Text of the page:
How Much Does a Subsea Tree Cost?

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What is a subsea tree?

Subsea production systems are a network of equipment used to extract oil and gas from the seabed.

Subsea trees are critical to this process as they are positioned over the well head to control the flow from the well.  Subsea trees, similar to their land or topside namesakes are a series of valves which are used to perform various tasks such as testing and regulating the flow of liquids and gases to and from the well.

A number of factors such as geographical location, reservoir studies, pressure and expected flow rates will help determine the most feasible configuration of the subsea production system.  This will decide the specification requirements of the subsea trees and how the resource will be channelled to either an on or offshore production or storage facility.

Subsea or Christmas trees; learn more about where this name comes from in our blog have been used by operators globally since the 1950s in various sizes and weights.  Depending on the complexity of the valves and controls, bore size and pressure requirement these heavy pieces of equipment can weigh over 70 tonnes.  However, manufactures are striving to utilise the latest technologies to reduce this footprint wherever possible. Learn more about BakerHughes lightweight contender in this video.

What are the Different Types of Subsea Trees?

Following a successful drilling campaign, subsea trees are fixed over the wellhead to monitor and control the flow of extracted resource whether that be oil or gas.

Subsea trees tend to be classified in two categories – horizontal and vertical.  This relates to the placement or positioning of the series of valve bodies.  These valves will be both manual and actuated with hydraulic and pneumatic functions.  The quantity and configuration being adapted to suit the field development and demanding challenges of extraction.

They can vary in size, shape and configuration but the typical bore sizes are 5” and 7” with the following key components;

  • Tree body
  • Tree valves
  • Tree piping
  • Protection frame
  • Subsea control module
  • Production Choke
  • Tree connector
  • ROV Panel

In horizontal trees, the tubing hanger is in the tree body.  These are usually smaller in size and manufactures opt to standardise to 5” which can help control the pricing.  However, higher pressure subsea trees with 7” or greater bores will cost significantly more.  Horizontal trees are designed to save rig time, reduce capital expenditure and increase safety.  They eliminate the need to remove the tree to recomplete the well making the horizontal tree a good choice for subsea completions that require frequent replacement.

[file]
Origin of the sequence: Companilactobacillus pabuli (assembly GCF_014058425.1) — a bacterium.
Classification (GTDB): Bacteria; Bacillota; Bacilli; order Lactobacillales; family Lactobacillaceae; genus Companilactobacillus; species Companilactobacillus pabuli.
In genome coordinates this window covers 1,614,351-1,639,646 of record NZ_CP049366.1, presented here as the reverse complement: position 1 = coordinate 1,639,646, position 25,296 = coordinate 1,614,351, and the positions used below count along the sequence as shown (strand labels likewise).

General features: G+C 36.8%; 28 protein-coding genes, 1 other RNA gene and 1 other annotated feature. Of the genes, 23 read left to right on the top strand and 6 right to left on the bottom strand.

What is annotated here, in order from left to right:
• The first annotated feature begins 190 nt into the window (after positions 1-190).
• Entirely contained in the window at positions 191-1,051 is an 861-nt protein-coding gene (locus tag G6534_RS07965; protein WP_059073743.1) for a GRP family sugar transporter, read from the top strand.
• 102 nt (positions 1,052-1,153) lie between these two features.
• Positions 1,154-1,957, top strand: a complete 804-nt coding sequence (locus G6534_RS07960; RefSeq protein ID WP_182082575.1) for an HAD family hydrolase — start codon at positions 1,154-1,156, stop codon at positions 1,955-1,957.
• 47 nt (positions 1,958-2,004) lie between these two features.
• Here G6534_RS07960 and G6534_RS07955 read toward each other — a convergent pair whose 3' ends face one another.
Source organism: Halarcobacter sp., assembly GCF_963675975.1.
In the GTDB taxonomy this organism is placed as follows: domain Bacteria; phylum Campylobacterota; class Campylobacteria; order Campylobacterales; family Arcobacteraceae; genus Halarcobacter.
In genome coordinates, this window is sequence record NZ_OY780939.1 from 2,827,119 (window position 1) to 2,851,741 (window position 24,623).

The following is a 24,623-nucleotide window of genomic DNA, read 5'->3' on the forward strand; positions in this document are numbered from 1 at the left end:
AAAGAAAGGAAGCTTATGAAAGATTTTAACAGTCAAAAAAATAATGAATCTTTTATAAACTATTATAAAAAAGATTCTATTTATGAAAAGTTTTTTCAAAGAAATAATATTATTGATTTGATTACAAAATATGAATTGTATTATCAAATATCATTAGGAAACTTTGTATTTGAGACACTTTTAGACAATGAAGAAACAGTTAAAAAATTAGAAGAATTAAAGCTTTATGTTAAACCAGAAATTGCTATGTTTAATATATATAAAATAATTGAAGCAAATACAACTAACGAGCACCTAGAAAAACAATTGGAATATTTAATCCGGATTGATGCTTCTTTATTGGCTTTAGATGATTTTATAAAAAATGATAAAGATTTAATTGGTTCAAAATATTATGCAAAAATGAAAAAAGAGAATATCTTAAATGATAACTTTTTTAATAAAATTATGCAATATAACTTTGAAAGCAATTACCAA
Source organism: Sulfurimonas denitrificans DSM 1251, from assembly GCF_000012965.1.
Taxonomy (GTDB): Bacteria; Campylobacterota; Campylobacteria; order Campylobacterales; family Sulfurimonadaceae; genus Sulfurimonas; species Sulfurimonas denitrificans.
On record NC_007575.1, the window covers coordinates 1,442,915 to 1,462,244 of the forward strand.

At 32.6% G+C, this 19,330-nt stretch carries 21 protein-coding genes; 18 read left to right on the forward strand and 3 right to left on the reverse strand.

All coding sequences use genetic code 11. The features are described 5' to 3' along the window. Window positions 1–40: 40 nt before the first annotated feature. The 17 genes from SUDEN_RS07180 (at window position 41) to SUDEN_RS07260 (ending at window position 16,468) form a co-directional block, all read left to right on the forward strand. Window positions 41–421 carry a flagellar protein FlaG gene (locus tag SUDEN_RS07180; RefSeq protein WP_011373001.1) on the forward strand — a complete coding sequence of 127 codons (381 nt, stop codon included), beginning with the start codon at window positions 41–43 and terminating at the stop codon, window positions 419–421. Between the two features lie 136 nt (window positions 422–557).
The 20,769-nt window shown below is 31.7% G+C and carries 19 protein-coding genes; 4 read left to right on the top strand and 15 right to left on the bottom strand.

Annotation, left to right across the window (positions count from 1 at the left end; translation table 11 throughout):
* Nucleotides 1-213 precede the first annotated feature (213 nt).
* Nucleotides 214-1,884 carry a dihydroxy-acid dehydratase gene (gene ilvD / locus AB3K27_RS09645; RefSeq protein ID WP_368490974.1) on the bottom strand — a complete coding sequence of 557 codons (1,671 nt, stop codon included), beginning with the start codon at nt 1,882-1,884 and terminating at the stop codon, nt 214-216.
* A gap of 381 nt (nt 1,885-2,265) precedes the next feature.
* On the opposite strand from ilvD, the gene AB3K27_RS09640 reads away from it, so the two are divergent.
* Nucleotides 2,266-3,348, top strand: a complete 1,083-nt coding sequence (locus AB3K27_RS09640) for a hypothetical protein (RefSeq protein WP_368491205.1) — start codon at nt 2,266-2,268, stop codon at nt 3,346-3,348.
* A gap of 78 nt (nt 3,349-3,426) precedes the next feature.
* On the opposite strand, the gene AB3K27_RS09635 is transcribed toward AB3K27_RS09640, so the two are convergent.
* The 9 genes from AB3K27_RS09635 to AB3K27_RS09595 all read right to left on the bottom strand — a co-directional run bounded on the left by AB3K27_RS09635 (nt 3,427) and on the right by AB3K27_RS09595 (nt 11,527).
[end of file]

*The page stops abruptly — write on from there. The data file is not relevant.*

However they may not be the best solutions for well where inventions are anticipated, this would lend itself more to the vertical option.  Vertical trees are often seen as the more conventional subsea tree.  Their configuration sees the tubing hanger being suspended in the wellhead.  Learn more about vertical tree installation below…

Pressure ratings are 5, 10 and 15KSI and this links to the water depth of the well.  5-10ksi is commonly used in water depths greater than 1000m

Few companies can design and supply 15ksi trees, therefore driving a higher price tag.

Tree type, pressure rating, bore size are the main cost-driving factors

Who manufactures subsea trees?

As explained, there are various components that make up a subsea tree and these are manufactured all over the world.  When it comes to the design and assembly of these assets there are 5 main suppliers who bring together all required components and deliver to the end-user – global operators;

  • BakerHughes
  • Aker Solutions
  • TechnipFMC
  • Drill-Quip
  • Schlumberger

Technology is continually evolving to the challenges of subsea extraction in more remote areas of the world.  This coupled with the ever-pressing requirement for cost reductions see all subsea tree manufactures seeking standardisation of their equipment.  Looking to provide “off-the-shelf” type equipment with the required ad-ons specific to the project demands.

This standardisation, modular drive allows for manufacturing efficiencies, reduced lead times and the all important cost savings to the end user.  Typical lead time is ~ 1 year.

How much does a subsea tree cost?

As you might expect, this can vary dramatically depending on the specification;

  • Type of tree – vertical or horizontal
  • Bore size
  • Number of valves / controls
  • Pressure rating requirements

Market conditions must also be taken into consideration.  Efficiency drives to reduce the overall cost and lead times of this type of equipment are always at the forefront of technology developments.  Standardisation by vendors does help gain efficiencies however the potential add ons can see assemblies ranging from 1-6 MUST.